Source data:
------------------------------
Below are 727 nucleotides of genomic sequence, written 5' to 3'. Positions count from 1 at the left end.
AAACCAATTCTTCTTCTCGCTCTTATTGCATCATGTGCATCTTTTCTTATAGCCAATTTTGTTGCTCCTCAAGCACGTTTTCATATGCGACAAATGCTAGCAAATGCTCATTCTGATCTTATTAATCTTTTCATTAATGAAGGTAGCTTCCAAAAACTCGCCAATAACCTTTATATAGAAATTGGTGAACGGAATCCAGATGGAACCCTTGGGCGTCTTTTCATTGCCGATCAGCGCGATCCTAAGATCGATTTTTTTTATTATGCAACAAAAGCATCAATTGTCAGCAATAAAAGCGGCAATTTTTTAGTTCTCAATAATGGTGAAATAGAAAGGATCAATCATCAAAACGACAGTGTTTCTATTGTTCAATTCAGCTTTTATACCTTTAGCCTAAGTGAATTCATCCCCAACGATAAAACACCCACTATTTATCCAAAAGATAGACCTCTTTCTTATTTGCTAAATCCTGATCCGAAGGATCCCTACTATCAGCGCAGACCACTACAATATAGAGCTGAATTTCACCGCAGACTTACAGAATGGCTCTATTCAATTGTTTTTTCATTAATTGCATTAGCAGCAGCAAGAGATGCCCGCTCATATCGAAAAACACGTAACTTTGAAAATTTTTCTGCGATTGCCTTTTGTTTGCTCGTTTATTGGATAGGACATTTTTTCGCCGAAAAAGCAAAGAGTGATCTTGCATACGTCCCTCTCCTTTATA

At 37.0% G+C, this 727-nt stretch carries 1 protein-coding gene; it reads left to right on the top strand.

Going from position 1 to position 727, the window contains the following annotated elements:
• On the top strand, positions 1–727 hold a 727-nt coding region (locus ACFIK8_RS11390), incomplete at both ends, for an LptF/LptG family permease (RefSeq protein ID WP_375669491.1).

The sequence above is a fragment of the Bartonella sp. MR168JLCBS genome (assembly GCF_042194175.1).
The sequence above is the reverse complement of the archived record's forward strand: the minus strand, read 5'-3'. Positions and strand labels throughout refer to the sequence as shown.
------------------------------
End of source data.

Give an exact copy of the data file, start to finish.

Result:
Below are 727 nucleotides of genomic sequence, written 5' to 3'. Positions count from 1 at the left end.
AAACCAATTCTTCTTCTCGCTCTTATTGCATCATGTGCATCTTTTCTTATAGCCAATTTTGTTGCTCCTCAAGCACGTTTTCATATGCGACAAATGCTAGCAAATGCTCATTCTGATCTTATTAATCTTTTCATTAATGAAGGTAGCTTCCAAAAACTCGCCAATAACCTTTATATAGAAATTGGTGAACGGAATCCAGATGGAACCCTTGGGCGTCTTTTCATTGCCGATCAGCGCGATCCTAAGATCGATTTTTTTTATTATGCAACAAAAGCATCAATTGTCAGCAATAAAAGCGGCAATTTTTTAGTTCTCAATAATGGTGAAATAGAAAGGATCAATCATCAAAACGACAGTGTTTCTATTGTTCAATTCAGCTTTTATACCTTTAGCCTAAGTGAATTCATCCCCAACGATAAAACACCCACTATTTATCCAAAAGATAGACCTCTTTCTTATTTGCTAAATCCTGATCCGAAGGATCCCTACTATCAGCGCAGACCACTACAATATAGAGCTGAATTTCACCGCAGACTTACAGAATGGCTCTATTCAATTGTTTTTTCATTAATTGCATTAGCAGCAGCAAGAGATGCCCGCTCATATCGAAAAACACGTAACTTTGAAAATTTTTCTGCGATTGCCTTTTGTTTGCTCGTTTATTGGATAGGACATTTTTTCGCCGAAAAAGCAAAGAGTGATCTTGCATACGTCCCTCTCCTTTATA

At 37.0% G+C, this 727-nt stretch carries 1 protein-coding gene; it reads left to right on the top strand.

Going from position 1 to position 727, the window contains the following annotated elements:
• On the top strand, positions 1–727 hold a 727-nt coding region (locus ACFIK8_RS11390), incomplete at both ends, for an LptF/LptG family permease (RefSeq protein ID WP_375669491.1).

The sequence above is a fragment of the Bartonella sp. MR168JLCBS genome (assembly GCF_042194175.1).
The sequence above is the reverse complement of the archived record's forward strand: the minus strand, read 5'-3'. Positions and strand labels throughout refer to the sequence as shown.